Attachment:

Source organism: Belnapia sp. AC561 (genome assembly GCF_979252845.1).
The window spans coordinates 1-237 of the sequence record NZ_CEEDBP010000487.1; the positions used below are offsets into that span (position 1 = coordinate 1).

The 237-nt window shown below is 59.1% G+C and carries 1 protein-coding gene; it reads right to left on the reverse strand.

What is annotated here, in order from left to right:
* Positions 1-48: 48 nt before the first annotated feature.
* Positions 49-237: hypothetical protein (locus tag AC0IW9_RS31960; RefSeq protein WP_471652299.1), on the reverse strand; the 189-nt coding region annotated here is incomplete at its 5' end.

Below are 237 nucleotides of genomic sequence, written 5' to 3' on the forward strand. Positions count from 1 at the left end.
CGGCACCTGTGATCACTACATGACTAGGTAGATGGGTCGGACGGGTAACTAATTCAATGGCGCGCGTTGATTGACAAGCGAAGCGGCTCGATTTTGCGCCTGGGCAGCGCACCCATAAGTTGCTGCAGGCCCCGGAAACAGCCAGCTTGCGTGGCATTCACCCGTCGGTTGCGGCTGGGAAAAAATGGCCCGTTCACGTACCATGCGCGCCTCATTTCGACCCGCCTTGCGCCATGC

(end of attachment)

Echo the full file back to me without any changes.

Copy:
Source organism: Belnapia sp. AC561 (genome assembly GCF_979252845.1).
The window spans coordinates 1-237 of the sequence record NZ_CEEDBP010000487.1; the positions used below are offsets into that span (position 1 = coordinate 1).

The 237-nt window shown below is 59.1% G+C and carries 1 protein-coding gene; it reads right to left on the reverse strand.

What is annotated here, in order from left to right:
* Positions 1-48: 48 nt before the first annotated feature.
* Positions 49-237: hypothetical protein (locus tag AC0IW9_RS31960; RefSeq protein WP_471652299.1), on the reverse strand; the 189-nt coding region annotated here is incomplete at its 5' end.

Below are 237 nucleotides of genomic sequence, written 5' to 3' on the forward strand. Positions count from 1 at the left end.
CGGCACCTGTGATCACTACATGACTAGGTAGATGGGTCGGACGGGTAACTAATTCAATGGCGCGCGTTGATTGACAAGCGAAGCGGCTCGATTTTGCGCCTGGGCAGCGCACCCATAAGTTGCTGCAGGCCCCGGAAACAGCCAGCTTGCGTGGCATTCACCCGTCGGTTGCGGCTGGGAAAAAATGGCCCGTTCACGTACCATGCGCGCCTCATTTCGACCCGCCTTGCGCCATGC